Woman march across the world

Women march as rights under threat across the world. Image: Daniel Pockett/Getty Images

Women across the globe march on International Women’s Day

The protests will focus on the fight against France’s deeply-unpopular pension reform which critics say is unfair to women.

Woman march across the world

Women march as rights under threat across the world. Image: Daniel Pockett/Getty Images

On Wednesday women across the world will hit the streets to defend rights that are coming under increasing attack.

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To mark International Women’s Day, capitals across the world are hosting marches, rallies, and demonstrations. This includes Madrid, where the streets are regularly packed with a sea of purple, a colour often associated with women’s rights.

People believe that there are many reasons to protest, with Iran’s repression of the Mahsa Amini protests, new US restrictions on abortion rights, and the Ukraine war’s impact on them, to name a few.

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“Women’s rights are being abused, threatened, and violated around the world,” he added, pointing to Afghanistan, where “women and girls have been erased from public life,” UN chief Antonio Guterres said.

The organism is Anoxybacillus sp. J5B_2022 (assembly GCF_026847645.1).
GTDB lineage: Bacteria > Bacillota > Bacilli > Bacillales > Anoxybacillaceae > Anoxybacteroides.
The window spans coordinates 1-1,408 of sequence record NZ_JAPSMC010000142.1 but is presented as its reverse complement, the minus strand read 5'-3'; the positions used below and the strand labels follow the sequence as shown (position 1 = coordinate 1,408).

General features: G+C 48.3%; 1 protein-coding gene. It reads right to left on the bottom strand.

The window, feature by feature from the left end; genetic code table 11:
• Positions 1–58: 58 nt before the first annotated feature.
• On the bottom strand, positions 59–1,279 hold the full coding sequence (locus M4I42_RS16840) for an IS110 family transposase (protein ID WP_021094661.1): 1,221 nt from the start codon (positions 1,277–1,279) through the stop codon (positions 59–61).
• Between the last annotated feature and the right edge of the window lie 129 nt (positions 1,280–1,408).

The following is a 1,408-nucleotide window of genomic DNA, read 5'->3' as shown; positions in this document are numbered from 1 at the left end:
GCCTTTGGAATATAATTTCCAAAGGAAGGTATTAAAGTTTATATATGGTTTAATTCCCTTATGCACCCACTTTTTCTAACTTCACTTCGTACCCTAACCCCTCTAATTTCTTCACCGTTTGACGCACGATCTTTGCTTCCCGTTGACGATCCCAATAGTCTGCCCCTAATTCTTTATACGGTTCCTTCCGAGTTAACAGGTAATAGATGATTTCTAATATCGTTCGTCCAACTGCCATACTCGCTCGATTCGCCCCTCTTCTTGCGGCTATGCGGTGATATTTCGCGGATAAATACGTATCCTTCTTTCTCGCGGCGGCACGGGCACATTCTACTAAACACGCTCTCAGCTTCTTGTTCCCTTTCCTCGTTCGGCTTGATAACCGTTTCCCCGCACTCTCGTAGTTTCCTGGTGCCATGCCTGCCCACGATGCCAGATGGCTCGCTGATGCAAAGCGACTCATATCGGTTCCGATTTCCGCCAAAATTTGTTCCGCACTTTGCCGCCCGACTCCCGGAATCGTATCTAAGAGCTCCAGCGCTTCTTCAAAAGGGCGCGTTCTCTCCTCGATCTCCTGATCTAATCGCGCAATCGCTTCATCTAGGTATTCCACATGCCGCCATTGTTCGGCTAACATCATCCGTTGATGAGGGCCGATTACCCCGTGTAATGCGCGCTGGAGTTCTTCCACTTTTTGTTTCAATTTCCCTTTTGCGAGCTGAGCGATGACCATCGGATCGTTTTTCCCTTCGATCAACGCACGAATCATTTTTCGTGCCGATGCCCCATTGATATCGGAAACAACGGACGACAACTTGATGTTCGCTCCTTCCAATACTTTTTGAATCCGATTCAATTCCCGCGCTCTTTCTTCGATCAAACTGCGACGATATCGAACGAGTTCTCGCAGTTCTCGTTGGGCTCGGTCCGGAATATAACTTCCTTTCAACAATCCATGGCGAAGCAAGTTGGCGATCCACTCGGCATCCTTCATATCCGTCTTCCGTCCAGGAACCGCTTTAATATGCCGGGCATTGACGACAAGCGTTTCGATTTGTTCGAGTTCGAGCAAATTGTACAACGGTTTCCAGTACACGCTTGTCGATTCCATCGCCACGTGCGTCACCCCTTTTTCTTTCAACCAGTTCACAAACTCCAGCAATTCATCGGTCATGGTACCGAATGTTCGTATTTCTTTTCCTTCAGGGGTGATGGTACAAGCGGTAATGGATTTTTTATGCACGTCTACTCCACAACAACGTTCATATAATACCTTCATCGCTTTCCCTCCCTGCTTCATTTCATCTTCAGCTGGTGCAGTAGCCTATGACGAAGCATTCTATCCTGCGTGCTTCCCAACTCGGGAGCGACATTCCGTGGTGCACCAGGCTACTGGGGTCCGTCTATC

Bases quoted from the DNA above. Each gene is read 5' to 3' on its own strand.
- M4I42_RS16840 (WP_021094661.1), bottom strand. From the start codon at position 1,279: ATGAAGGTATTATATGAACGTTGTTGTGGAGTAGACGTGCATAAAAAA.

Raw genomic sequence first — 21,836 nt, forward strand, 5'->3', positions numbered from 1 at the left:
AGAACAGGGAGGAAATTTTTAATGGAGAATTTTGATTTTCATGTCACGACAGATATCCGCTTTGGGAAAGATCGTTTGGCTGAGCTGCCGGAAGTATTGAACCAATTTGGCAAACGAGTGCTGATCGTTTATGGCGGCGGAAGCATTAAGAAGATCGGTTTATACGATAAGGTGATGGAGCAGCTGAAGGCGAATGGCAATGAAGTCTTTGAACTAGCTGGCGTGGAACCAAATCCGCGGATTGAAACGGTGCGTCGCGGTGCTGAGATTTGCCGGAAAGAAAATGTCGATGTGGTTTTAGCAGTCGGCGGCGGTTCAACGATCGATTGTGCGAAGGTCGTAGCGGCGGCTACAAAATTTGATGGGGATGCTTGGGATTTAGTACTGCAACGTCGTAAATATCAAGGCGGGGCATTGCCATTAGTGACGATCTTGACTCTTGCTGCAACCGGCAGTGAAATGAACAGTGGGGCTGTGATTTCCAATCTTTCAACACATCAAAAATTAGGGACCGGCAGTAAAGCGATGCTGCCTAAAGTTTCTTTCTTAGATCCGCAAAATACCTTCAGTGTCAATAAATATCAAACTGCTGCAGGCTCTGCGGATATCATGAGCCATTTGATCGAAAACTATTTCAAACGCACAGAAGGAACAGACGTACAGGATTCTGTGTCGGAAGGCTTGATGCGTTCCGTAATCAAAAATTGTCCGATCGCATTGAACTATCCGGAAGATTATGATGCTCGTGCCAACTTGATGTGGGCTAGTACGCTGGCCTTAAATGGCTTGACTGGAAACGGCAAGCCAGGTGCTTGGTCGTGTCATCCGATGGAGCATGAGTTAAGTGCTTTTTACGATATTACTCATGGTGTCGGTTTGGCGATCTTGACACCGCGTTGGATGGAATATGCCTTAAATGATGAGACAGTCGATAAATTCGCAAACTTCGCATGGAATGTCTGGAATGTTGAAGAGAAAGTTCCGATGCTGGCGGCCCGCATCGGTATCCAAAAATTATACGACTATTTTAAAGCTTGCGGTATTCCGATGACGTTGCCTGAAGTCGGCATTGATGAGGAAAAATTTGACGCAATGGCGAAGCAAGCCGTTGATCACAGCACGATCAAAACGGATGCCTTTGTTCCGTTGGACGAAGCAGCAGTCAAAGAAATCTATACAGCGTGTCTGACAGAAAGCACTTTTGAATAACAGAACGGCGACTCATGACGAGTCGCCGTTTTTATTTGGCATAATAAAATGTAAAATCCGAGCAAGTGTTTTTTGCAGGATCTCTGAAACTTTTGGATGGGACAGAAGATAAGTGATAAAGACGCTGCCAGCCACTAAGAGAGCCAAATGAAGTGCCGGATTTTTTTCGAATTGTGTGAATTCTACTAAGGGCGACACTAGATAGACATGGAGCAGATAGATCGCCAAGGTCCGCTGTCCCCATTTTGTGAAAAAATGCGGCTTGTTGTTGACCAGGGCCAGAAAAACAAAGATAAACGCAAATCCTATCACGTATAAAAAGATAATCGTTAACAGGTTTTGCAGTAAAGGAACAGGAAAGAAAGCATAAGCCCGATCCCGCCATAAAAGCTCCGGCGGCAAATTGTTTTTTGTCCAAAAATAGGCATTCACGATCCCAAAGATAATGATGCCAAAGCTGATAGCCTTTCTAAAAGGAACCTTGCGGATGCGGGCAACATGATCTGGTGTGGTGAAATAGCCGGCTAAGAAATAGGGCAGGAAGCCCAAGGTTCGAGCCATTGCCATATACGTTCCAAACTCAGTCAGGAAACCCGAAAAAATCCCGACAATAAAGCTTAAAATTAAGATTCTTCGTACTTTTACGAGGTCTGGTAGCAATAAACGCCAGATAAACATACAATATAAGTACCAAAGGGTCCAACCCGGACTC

Global progress on women’s rights is “vanishing before our eyes,” Guterres warned on Monday. He added that gender equality would take another three centuries to achieve. Afghan universities reopened on Monday after a winter break, but only men returned to classes. The Taliban authorities banned them from higher education.

On the evening of International Women’s Day, the European Union imposed sanctions on individuals and entities deemed to be responsible for violence and rights abuses.

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The Taliban’s higher education minister Neda Mohammad Nadeem was sanctioned for depriving women of university learning.

The sanctions also targeted officials from five other countries — Iran, Russia, South Sudan, Myanmar, and Syria.

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In London, the Madame Tussauds museum will mark the day by unveiling a new waxwork of suffragette leader Emmeline Pankhurst. Demonstrations have been banned everywhere else.

In Pakistan, the authorities have blocked a march in the eastern city of Lahore over the “controversial” nature of the banners waved by participants who addressed subjects like divorce, sexual harassment, and menstruation.

“We are fighting against a patriarchy… that fights ad nauseam against rights — such as the right to abortion — that we have won through struggle,”